We are all victims of every media-driven image of Happy Holidays - from cherished old movies, holiday music CDs that every artist seems to release, holiday-themed magazine articles to our own family and friend's ideas of the perfect gathering.
Although it may sound like the "glass is half empty" mentality, I try to keep my expectations for the holidays quite low. I hope to see people I care about, have some extra time with my spouse, pick out some fun gifts and enjoy seasonal foods. Beyond that, I don't expect much. If some special things happen, I'm pleasantly surprised.
The following is a handout I usually give to patients this time of year. Years ago, I started passing them out to newly-recovering patients in drug and alcohol treatment. As the holidays are key times for relapse, it serves as a reminder about "acceptance." Acceptance of our family relationships and ourselves as less than perfect beings. The author is anonymous.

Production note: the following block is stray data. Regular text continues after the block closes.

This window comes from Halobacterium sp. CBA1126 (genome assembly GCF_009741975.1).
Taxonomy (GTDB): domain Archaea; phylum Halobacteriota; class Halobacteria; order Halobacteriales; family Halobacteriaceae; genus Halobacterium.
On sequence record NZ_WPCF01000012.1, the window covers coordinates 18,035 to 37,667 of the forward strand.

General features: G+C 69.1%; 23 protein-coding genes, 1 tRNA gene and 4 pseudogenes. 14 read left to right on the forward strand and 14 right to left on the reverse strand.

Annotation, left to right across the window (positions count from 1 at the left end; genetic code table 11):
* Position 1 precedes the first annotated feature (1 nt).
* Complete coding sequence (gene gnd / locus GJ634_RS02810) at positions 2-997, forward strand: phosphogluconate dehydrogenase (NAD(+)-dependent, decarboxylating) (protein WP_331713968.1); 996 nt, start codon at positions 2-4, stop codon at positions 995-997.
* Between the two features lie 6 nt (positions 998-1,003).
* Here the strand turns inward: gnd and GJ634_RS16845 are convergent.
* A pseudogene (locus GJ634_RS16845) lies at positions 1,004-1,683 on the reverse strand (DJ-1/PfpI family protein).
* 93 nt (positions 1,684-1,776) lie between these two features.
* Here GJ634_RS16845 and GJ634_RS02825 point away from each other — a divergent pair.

Holiday time is here: so is the challenge to treat one another with grace and to remember the importance of the connections between us.
It isn't easy, so here are a few rules:
- Take very good care of yourself so you aren't stressed out or crabby.
- Don't expect or attempt perfection; settle for anything short of a disaster.
- Don't ask if the pies are homemade.
- Don't correct or criticize anyone.
- Choose to be happy, not right.
- Don't care who gets the credit for whatever.
- Avoid competition and comparison; don't keep score.
- Give up playing martyr or victim.
- When in doubt, keep quiet.
- Remember, very few things are important.
Then thank everyone for staying alive so you can love or hate them for another year. Your family may not be perfect, but they're yours!
Nancy L., LISW, LICDC